PLATINUM2024

GRAND RAPIDS ART MUSEUM

Grand Rapids, MI   |  www.artmuseumgr.org

Mission

Connecting people through art, creativity, and design.

Ruling year info

1944

Director & CEO

Mrs. Cindy Meyers Foley

Main address

101 Monroe Center NW

Grand Rapids, MI 49503 USA

Show more contact info

EIN

38-1387136

NTEE code info

Art Museums (A51)

Visual Arts Organizations (A40)

Arts, Cultural Organizations - Multipurpose (A20)

IRS filing requirement

This organization is required to file an IRS Form 990 or 990-EZ.

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Communication

Programs and results

What we aim to solve

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Our programs

SOURCE: Self-reported by organization

What are the organization's current programs, how do they measure success, and who do the programs serve?

Exhibitions

Exhibitions are at the core of the Museum experience, and GRAM is committed to presenting diverse shows of the highest caliber, featuring works of art from national and international artists and institutions, across a wide range of different media and genres. Exhibitions at GRAM are more than simply works of art hanging in the gallery walls -- they are engaging participatory experiences, augmented with artist talks, panel discussions, interactive gallery spaces, electronic publications, and community partnerships. Exhibitions lay the foundation for learning opportunities for all ages, from docent-led tours and art-making in the GRAM Studio, to programming for students and professional development for art teachers.

The arts are integral to the economic backbone and cultural vitality of the city, and GRAM’s exhibitions serve as a valuable community resource, contributing to making West Michigan a desirable place to live, work, and visit.

Population(s) Served
Adults
Children and youth

The School Tours and Workshops program provides K-12 and college students with docent-guided tours and hands-on studio workshops. Students explore works of art from exhibitions and the Museum’s collection, learn about art techniques in the GRAM Studio, and create art of their own. The tours and workshops support art-integrated learning that strengthens student engagement with core subject areas. Students unleash their creativity and imagination, while also building competencies like critical thinking, analytical skills, and communication. Tour and workshop themes include art and history, formal qualities and elements of art, and the relationship between nature, sustainability, and creativity. A majority of students served through the program are from low-income or geographically underserved school districts.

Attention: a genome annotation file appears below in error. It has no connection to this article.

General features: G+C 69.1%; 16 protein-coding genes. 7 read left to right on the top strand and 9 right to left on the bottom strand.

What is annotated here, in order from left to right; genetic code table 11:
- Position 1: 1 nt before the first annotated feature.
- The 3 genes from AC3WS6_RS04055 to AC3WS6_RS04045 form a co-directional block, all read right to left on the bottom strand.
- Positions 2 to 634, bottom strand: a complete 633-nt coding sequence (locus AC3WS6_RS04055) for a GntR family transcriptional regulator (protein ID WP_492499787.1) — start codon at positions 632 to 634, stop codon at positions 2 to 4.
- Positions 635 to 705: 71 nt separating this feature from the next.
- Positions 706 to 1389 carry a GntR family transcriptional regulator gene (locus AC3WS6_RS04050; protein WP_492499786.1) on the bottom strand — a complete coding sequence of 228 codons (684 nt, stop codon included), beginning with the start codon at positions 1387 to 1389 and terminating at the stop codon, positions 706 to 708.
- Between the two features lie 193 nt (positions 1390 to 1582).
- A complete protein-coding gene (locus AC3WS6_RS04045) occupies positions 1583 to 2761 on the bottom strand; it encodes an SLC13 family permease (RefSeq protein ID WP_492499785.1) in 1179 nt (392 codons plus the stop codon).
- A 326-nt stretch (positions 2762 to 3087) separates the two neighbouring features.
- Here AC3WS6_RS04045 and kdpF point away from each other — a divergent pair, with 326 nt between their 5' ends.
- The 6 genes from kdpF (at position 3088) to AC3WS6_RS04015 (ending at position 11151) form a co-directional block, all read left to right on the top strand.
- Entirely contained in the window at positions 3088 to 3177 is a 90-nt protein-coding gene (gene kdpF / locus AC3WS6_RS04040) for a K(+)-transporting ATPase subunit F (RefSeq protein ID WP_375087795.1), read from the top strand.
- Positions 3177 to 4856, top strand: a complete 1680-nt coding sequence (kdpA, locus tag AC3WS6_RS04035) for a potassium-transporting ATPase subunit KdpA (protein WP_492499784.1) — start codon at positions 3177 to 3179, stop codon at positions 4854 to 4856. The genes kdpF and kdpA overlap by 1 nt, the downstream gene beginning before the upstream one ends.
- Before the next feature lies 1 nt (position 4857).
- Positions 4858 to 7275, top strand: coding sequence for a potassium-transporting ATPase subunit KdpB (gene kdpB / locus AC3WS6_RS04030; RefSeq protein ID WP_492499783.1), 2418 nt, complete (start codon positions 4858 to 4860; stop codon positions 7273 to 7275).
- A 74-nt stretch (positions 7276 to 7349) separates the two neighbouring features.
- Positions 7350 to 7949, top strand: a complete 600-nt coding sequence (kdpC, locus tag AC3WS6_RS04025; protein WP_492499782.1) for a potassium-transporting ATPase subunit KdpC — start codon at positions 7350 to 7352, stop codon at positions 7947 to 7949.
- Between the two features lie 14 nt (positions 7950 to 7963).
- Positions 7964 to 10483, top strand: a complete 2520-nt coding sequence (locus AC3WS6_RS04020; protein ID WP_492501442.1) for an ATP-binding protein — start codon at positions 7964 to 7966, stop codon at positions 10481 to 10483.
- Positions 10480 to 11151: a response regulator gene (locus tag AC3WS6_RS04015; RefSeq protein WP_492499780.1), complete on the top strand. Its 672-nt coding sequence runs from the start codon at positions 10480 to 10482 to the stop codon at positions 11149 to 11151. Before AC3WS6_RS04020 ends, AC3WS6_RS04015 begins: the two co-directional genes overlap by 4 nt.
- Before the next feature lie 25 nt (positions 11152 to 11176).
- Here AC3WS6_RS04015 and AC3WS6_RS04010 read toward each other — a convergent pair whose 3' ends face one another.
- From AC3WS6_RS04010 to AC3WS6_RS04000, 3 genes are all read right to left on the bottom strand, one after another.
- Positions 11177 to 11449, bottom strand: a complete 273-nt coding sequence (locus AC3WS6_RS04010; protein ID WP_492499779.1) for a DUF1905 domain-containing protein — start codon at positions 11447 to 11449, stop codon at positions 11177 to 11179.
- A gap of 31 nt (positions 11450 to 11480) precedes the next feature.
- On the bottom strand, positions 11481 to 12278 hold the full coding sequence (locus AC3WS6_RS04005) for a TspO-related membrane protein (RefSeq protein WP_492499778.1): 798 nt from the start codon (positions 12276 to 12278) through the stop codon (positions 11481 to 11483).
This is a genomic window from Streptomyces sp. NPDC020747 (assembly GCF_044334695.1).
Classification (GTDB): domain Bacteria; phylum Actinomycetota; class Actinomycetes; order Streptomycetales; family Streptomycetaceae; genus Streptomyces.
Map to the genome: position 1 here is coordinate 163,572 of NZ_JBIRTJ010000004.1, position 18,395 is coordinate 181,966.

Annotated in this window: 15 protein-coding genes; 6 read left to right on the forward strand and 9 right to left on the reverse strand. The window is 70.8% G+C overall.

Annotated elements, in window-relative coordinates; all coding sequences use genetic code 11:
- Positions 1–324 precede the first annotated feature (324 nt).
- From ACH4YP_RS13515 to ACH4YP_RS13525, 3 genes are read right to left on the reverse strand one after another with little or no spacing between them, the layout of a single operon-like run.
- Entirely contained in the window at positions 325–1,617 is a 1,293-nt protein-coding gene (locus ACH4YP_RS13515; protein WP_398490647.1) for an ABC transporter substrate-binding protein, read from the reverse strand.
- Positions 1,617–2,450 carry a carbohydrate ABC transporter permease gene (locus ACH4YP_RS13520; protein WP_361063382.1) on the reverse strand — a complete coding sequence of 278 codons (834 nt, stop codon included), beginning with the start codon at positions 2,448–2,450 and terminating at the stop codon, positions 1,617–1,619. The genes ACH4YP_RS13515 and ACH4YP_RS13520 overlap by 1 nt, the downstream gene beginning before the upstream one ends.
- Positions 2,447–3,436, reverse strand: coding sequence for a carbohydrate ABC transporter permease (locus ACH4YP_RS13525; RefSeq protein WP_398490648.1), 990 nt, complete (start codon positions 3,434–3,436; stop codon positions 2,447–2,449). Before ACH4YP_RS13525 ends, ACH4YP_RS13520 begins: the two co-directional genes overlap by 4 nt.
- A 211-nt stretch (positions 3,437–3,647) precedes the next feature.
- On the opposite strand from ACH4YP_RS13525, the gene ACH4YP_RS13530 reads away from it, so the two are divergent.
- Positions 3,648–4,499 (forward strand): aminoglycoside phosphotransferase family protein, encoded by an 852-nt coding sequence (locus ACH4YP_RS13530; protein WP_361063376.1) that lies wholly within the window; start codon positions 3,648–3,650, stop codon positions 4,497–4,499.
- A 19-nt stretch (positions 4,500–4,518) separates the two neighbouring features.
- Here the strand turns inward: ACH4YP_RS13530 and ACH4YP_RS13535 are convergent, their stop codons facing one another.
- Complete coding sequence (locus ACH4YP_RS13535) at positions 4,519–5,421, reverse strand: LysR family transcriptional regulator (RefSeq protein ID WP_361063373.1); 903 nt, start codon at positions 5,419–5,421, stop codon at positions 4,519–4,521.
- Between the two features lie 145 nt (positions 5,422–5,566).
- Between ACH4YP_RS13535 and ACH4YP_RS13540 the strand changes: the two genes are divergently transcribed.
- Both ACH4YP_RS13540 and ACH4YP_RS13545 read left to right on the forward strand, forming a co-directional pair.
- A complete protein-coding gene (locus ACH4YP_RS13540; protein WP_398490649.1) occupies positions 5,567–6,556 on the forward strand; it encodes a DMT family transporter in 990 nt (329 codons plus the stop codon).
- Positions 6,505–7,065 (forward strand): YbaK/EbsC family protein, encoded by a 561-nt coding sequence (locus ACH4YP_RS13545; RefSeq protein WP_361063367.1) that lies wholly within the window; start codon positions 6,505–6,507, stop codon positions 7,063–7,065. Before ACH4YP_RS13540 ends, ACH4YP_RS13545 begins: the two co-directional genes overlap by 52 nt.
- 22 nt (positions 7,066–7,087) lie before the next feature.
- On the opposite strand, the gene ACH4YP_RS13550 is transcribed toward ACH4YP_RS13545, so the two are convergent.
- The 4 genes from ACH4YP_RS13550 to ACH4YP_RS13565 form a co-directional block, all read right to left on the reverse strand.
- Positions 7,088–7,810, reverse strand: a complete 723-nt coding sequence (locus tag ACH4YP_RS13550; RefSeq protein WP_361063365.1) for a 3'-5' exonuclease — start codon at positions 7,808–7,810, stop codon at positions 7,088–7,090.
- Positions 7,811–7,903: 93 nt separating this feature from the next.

Population(s) Served
Adolescents
Children
Preteens
Low-income people
Young adults

Language Artists: Weather Wonders integrates literacy, science, and the visual arts, through a year-long unit of study that promotes academic and cultural achievement among third grade students. The Museum and Grand Rapids Public Schools (GRPS) co-created the program in 2010 to strengthen student writing skills. GRPS and GRAM recently updated the award-winning program during the 2020-21 school year. Language Artists retained its primary focus on literacy, while modifying the program curriculum to align with the district’s update English language arts unit of study. GRPS and GRAM also incorporated a new, secondary focus on the study of weather and climate into the program, as part of the district’s third-grade science course. Language Artists centers on artworks from the Museum’s permanent collection that depict the intersection of weather and climate with other subject matter.

Population(s) Served
Children
Low-income people

The Drop-in Studio is a weekly art making program for people of all ages. Through instruction from GRAM staff and volunteers, participants engage in hands-on art projects in the GRAM Studio, drawing inspiration from the artists, subject matter, and works of art on view at GRAM. The program promotes self-expressive art making and exposes participants to a variety of artistic techniques and art mediums. The Drop-in Studio is offered every Saturday year-round, in addition to extended days and hours during school spring and winter breaks.

Population(s) Served
Adults
Children and youth

GRAM Early Learners promotes kindergarten readiness in children up to the age of five. Through art-integrated learning, children build cognitive, social, and fine and gross motor skills. GRAM partners with several early learning centers, including a longstanding partnership with the downtown Grand Rapids YMCA, and a newer partnership with Head Start for Kent County as part of the Michigan Department of Education’s Great Start Readiness Program for underserved children. GRAM creates art-integrated, hands-on early childhood lesson plans that museum education staff use to teach children during outreach visits and onsite visits at the Museum. All children served by Early Learners are from low- to moderate-income households, and their participation is helping to promote equal access, and prevent disparities in education before they take root.